Honolulu: Hawaii’s devastating wildfire on Maui has resulted in a tragic death count of 99, which Governor Josh Green predicts could double within the next 10 days. Emergency crews are diligently searching the charred landscape for more human remains as they comb through homes and vehicles. Last week’s fire in Lahaina has become the deadliest US wildfire in a century.
Identification of victims has proven challenging due to the fire’s intensity and destruction. Only three out of the 99 victims have been identified using fingerprints. To aid identification, authorities are urging relatives of missing individuals to provide DNA samples. The town’s ruins have been only partially searched, with efforts to increase coverage to 90% by the upcoming weekend.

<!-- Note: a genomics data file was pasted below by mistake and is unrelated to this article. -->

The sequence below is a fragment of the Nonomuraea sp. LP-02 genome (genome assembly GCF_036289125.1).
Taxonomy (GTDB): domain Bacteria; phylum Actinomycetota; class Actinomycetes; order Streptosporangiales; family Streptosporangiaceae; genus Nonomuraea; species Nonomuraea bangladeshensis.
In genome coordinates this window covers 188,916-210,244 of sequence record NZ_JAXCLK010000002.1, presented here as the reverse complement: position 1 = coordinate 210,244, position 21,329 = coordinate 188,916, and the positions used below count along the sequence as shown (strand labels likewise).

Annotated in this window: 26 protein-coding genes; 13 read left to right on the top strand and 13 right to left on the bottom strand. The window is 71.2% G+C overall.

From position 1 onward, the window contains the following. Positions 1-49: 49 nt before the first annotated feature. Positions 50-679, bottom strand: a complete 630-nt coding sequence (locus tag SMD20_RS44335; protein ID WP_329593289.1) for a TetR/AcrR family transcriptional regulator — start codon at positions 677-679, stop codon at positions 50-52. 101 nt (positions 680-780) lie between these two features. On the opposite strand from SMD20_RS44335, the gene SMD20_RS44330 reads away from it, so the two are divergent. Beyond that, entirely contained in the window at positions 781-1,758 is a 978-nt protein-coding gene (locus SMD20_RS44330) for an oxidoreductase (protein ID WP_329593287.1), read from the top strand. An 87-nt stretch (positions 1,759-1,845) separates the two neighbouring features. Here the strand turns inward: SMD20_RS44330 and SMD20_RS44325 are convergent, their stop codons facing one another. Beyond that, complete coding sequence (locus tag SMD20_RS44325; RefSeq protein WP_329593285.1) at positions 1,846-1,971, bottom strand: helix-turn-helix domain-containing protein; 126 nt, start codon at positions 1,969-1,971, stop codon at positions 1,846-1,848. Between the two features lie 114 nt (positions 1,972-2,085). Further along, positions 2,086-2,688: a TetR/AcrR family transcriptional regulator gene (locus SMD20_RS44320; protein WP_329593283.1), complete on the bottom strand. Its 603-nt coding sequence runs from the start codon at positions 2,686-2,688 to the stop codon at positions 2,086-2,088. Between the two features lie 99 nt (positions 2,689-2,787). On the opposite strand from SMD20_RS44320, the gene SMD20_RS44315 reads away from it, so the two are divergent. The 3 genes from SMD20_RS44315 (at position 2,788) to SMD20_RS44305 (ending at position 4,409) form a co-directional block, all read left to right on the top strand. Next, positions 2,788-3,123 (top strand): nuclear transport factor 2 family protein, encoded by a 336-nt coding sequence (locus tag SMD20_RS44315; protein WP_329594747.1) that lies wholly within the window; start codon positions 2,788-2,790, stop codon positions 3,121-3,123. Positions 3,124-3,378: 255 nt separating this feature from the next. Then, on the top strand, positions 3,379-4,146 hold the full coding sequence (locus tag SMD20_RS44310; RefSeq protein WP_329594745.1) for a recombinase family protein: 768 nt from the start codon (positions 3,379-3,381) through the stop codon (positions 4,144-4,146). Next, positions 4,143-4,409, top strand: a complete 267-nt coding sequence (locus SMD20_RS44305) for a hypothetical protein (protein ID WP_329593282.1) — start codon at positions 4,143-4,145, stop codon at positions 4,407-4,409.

Maui Police Chief John Pelletier emphasized the difficulty of search conditions, citing unstable structures and airborne toxins as hazards. The disaster has sparked concerns about the region’s preparedness and response protocols. A lawsuit has been filed against Hawaiian Electric, accusing the company of failing to manage power lines during high fire danger conditions.
The fire’s origin remains uncertain, but a combination of factors including a nearby hurricane contributed to its rapid spread. Communication challenges, power outages, and a lack of alerts hindered timely responses from residents. The wildfire’s impact has led to property damage surpassing $5 billion.
Efforts to aid victims include offering hundreds of hotel rooms and repurposing Airbnb homes for extended rehousing. As the recovery continues, authorities are downplaying concerns over incoming adverse weather conditions, such as Tropical Storm Greg, which is expected to pass south of Maui in the coming week.